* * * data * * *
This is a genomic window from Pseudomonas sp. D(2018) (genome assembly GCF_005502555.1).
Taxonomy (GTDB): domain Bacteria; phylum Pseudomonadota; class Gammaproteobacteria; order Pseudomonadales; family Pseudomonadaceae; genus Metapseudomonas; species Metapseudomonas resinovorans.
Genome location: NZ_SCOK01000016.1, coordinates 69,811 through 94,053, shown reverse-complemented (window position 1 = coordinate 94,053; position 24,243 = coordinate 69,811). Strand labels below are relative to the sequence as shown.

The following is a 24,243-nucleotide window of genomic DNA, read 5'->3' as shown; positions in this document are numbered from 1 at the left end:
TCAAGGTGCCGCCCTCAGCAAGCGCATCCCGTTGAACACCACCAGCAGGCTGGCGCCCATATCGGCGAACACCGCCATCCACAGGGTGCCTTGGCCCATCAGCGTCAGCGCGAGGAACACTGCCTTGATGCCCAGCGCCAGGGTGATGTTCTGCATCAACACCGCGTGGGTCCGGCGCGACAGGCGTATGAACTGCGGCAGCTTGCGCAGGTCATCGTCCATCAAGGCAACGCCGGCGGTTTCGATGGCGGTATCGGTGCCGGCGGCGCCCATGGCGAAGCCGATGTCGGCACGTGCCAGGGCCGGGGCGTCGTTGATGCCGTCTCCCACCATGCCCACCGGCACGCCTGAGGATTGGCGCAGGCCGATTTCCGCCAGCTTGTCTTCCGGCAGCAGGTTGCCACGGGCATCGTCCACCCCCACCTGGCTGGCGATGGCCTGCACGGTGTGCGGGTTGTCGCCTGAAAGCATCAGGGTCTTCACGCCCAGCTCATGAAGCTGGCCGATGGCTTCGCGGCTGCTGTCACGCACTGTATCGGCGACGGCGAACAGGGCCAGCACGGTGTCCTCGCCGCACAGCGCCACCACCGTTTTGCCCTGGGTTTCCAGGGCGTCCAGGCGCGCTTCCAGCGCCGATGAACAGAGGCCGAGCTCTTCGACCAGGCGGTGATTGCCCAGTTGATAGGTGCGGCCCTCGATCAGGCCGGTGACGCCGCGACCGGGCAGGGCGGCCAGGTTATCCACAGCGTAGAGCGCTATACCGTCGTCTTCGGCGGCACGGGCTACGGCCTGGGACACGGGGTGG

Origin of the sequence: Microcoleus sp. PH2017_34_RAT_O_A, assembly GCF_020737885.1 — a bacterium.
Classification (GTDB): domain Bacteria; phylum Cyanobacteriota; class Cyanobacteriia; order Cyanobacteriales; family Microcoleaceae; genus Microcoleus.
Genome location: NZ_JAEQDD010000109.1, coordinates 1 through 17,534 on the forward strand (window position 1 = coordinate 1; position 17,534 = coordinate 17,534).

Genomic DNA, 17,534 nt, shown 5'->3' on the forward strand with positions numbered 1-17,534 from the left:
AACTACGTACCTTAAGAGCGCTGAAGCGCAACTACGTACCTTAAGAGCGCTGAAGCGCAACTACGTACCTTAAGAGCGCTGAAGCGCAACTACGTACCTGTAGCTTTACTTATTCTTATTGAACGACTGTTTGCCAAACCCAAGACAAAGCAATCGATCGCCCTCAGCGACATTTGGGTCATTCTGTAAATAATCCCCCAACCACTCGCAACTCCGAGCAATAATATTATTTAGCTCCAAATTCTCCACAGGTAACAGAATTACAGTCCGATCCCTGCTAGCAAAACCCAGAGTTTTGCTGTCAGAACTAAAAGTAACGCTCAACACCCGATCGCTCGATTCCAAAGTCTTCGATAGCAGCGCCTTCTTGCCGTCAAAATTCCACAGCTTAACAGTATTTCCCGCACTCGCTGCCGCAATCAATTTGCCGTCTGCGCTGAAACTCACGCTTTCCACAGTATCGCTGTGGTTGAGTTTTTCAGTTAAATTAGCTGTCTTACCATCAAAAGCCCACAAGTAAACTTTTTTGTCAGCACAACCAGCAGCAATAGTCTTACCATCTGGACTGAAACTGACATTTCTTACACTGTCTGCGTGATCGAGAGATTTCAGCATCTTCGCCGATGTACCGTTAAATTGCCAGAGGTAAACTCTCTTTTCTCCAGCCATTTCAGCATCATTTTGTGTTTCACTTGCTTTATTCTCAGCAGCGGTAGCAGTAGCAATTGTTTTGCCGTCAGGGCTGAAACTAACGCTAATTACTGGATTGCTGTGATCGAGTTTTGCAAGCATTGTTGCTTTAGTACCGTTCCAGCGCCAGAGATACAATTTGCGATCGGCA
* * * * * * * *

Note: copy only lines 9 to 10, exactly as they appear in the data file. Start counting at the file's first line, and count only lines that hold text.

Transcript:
Genomic DNA, 17,534 nt, shown 5'->3' on the forward strand with positions numbered 1-17,534 from the left:
AACTACGTACCTTAAGAGCGCTGAAGCGCAACTACGTACCTTAAGAGCGCTGAAGCGCAACTACGTACCTTAAGAGCGCTGAAGCGCAACTACGTACCTGTAGCTTTACTTATTCTTATTGAACGACTGTTTGCCAAACCCAAGACAAAGCAATCGATCGCCCTCAGCGACATTTGGGTCATTCTGTAAATAATCCCCCAACCACTCGCAACTCCGAGCAATAATATTATTTAGCTCCAAATTCTCCACAGGTAACAGAATTACAGTCCGATCCCTGCTAGCAAAACCCAGAGTTTTGCTGTCAGAACTAAAAGTAACGCTCAACACCCGATCGCTCGATTCCAAAGTCTTCGATAGCAGCGCCTTCTTGCCGTCAAAATTCCACAGCTTAACAGTATTTCCCGCACTCGCTGCCGCAATCAATTTGCCGTCTGCGCTGAAACTCACGCTTTCCACAGTATCGCTGTGGTTGAGTTTTTCAGTTAAATTAGCTGTCTTACCATCAAAAGCCCACAAGTAAACTTTTTTGTCAGCACAACCAGCAGCAATAGTCTTACCATCTGGACTGAAACTGACATTTCTTACACTGTCTGCGTGATCGAGAGATTTCAGCATCTTCGCCGATGTACCGTTAAATTGCCAGAGGTAAACTCTCTTTTCTCCAGCCATTTCAGCATCATTTTGTGTTTCACTTGCTTTATTCTCAGCAGCGGTAGCAGTAGCAATTGTTTTGCCGTCAGGGCTGAAACTAACGCTAATTACTGGATTGCTGTGATCGAGTTTTGCAAGCATTGTTGCTTTAGTACCGTTCCAGCGCCAGAGATACAATTTGCGATCGGCA